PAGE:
> > >
      > > > Has any other Rum maker experienced this and is butter a good
      > start
      > > > to
      > > > reducing foaming?
      > > >
      > > >
      > > > Thanks,
      > > >
      > > >
      > > > Ian..
      > > >
      > > >
      > > > [Non-text portions of this message have been removed]
      > > >
      > > >
      > >
      > >
      > > Cheers,
      > > Rob.
      > >
      > >
      > >
      > > __________________________________________
      > > Yahoo! DSL � Something to write home about.
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      >
      >
      >
      >
      >
      >


      Cheers,
      Rob.



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    • Robert Thomas
      Just one parting shot Ian. I don t like oil/butter/fat if only because then you have to use detergent to clean the pot. It s not a no no , just another step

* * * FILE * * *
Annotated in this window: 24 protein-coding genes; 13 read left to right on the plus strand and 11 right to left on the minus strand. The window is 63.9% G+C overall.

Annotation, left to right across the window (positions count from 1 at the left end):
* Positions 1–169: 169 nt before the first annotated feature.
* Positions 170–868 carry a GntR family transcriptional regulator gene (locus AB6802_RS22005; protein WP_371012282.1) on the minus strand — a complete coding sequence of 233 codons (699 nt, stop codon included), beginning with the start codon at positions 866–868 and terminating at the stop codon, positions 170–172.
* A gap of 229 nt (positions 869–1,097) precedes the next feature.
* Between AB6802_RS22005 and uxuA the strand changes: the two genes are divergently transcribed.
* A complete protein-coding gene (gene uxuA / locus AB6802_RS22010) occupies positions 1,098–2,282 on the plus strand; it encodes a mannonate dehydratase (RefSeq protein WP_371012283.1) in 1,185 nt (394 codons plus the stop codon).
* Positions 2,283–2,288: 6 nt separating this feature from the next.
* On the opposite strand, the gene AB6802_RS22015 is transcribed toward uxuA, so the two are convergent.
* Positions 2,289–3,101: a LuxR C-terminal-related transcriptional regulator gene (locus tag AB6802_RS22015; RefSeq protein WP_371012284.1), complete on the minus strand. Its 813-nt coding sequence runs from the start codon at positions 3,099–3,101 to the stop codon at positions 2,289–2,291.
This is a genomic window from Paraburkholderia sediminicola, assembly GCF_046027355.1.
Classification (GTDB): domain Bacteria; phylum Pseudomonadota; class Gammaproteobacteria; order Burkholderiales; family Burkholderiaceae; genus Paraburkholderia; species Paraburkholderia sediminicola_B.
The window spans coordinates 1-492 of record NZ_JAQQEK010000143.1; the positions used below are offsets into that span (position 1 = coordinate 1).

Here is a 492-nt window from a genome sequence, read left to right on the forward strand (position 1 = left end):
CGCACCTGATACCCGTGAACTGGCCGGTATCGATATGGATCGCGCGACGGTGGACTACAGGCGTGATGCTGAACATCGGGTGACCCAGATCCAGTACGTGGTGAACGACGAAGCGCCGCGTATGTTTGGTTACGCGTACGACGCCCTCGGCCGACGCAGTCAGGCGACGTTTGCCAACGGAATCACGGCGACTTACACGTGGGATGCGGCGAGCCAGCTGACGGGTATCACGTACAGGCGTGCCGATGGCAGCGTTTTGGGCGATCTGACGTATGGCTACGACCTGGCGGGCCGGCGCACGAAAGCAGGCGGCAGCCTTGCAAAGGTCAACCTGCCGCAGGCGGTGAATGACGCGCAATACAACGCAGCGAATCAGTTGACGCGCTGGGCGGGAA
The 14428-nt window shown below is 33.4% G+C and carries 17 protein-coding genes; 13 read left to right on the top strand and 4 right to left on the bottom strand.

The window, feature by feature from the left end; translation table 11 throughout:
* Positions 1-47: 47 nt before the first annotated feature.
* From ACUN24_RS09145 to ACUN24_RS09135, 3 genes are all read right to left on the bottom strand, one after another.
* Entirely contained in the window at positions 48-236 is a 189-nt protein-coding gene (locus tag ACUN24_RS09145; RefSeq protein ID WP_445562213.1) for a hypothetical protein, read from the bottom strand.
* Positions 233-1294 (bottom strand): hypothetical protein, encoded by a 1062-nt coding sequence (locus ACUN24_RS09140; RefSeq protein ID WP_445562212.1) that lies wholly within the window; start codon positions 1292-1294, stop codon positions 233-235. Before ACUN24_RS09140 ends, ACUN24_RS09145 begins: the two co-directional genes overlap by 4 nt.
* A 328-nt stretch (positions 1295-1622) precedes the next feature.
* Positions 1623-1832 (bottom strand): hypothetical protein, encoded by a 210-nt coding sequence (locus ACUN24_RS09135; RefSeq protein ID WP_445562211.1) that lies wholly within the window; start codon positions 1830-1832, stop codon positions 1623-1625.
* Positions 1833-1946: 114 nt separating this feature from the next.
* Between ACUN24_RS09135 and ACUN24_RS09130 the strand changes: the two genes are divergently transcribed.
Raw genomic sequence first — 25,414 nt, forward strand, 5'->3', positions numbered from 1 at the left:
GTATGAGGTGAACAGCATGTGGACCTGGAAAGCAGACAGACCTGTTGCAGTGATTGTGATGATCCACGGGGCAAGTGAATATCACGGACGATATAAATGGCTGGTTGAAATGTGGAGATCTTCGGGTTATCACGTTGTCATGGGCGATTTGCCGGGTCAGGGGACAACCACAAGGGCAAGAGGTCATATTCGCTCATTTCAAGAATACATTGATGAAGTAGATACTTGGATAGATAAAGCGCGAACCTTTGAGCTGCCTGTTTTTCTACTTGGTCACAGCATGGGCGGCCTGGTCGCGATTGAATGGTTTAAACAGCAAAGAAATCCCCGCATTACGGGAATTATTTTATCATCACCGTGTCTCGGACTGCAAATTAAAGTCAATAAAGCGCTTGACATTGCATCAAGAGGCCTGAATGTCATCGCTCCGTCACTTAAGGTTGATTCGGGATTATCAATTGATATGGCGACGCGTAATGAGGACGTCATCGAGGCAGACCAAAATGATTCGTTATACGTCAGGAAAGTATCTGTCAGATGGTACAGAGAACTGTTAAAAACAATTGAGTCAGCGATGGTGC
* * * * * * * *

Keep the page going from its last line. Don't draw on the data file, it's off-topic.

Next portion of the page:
Message 2 of 14 , Jan 3, 2006
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        Just one parting shot Ian. I don't like oil/butter/fat if only because
        then you have to use detergent to clean the pot. It's not a "no no",
        just another step in cleaning. Why use anything other than warm water
        if you can help it.
        Cheers,
        Rob.
        p.s. plus I guess parsimony made me use too little oil, and it wasn't
        really helpful. If you're gonna go for it make sure there is a good
        slick on the surface.



        --- Ian Kent <kegscruiser@...> wrote:

        > Thanks Rob and Kim,
        >
        > I'll use both your methods and let you know how I go.
        >
        > Many thanks for your great suggestions.
        >
        >
        > Ian..
        >
        >
        > On 1/3/06, where in the world is kim
        > <whereintheworldiskim@...>
        > wrote:
        > >
        > > Ian
        > >
        > > I have had some foaming with molasses wash especially if the
        > fermentation